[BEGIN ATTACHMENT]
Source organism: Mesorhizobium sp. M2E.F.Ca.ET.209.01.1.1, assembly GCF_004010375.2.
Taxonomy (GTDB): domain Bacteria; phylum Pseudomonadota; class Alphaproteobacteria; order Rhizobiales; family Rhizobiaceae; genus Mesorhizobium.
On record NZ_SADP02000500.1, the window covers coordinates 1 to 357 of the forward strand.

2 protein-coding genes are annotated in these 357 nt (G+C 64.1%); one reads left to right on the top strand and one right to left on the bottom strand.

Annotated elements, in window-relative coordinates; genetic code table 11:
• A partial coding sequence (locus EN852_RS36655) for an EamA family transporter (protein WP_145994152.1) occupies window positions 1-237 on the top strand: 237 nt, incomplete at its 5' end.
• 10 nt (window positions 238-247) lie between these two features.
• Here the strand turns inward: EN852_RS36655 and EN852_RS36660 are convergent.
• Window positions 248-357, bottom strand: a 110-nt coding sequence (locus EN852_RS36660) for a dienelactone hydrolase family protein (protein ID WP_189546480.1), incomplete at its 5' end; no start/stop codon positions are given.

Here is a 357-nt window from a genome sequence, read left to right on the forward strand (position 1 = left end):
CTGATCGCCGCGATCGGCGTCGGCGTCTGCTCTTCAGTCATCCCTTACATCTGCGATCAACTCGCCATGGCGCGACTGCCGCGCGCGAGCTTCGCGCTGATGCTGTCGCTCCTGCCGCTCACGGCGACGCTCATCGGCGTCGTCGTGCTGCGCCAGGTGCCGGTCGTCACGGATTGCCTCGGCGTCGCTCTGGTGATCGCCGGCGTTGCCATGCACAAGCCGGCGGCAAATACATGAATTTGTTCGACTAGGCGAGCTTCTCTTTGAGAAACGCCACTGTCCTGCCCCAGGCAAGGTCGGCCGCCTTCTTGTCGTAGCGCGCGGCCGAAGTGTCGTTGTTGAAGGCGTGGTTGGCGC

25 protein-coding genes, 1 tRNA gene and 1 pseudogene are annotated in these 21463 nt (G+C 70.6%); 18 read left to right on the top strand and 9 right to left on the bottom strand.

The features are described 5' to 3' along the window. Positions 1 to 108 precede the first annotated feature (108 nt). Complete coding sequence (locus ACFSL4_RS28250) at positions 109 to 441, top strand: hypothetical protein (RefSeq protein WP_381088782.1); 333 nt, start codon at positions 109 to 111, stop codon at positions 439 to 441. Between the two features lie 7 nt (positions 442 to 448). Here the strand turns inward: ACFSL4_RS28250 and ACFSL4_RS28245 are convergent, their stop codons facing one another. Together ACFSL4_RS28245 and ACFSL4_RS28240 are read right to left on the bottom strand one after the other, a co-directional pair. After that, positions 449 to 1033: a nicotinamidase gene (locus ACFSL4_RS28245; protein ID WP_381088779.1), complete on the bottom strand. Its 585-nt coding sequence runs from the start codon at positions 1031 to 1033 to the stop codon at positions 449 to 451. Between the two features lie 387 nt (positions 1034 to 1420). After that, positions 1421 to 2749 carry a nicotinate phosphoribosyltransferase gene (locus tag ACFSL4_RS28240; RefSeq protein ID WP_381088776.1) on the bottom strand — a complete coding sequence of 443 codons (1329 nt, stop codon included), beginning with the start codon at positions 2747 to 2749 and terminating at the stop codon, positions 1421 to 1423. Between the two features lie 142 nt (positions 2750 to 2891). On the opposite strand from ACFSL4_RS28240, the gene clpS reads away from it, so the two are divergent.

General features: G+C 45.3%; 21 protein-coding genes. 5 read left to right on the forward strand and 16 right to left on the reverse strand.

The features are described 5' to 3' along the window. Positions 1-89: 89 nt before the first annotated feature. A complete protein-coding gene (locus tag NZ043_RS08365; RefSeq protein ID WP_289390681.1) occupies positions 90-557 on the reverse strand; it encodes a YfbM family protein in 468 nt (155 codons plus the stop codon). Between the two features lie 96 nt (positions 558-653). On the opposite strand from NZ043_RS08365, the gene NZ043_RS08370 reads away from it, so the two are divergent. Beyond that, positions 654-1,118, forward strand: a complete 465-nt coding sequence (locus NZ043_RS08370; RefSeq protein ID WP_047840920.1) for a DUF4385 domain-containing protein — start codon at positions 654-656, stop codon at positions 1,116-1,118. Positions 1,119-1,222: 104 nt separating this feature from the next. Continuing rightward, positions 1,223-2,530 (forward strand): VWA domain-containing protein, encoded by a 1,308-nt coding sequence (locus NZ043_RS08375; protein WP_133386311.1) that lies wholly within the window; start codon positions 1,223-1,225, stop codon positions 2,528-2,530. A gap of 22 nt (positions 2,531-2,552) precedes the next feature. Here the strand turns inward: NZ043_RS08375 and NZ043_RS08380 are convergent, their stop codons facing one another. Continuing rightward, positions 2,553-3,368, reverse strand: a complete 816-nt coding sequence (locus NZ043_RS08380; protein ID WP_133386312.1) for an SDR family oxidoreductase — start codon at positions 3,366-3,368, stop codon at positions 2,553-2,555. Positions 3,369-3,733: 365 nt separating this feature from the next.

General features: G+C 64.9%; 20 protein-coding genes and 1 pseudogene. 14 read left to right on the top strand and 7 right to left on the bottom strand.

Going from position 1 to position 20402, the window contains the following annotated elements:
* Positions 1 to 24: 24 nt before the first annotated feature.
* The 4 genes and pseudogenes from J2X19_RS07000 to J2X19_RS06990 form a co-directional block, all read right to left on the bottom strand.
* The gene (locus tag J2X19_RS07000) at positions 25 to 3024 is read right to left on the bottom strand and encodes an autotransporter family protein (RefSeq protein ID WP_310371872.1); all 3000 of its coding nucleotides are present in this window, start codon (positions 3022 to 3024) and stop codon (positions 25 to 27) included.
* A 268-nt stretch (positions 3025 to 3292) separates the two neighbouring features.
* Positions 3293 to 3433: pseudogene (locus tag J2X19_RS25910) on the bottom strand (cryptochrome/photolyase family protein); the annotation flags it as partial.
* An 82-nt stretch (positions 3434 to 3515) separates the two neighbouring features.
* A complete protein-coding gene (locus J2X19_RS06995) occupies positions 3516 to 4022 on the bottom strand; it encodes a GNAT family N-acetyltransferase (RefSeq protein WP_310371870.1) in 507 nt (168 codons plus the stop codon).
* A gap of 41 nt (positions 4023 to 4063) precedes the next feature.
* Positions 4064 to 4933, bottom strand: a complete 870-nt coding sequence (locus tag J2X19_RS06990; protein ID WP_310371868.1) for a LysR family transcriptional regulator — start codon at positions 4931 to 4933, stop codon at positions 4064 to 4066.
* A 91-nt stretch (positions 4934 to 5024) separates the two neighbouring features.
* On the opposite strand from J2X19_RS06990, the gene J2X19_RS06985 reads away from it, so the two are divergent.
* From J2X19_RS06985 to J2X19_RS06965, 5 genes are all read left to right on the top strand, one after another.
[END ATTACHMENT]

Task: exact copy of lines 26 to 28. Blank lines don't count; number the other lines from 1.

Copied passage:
* Positions 4064 to 4933, bottom strand: a complete 870-nt coding sequence (locus tag J2X19_RS06990; protein ID WP_310371868.1) for a LysR family transcriptional regulator — start codon at positions 4931 to 4933, stop codon at positions 4064 to 4066.
* A 91-nt stretch (positions 4934 to 5024) separates the two neighbouring features.
* On the opposite strand from J2X19_RS06990, the gene J2X19_RS06985 reads away from it, so the two are divergent.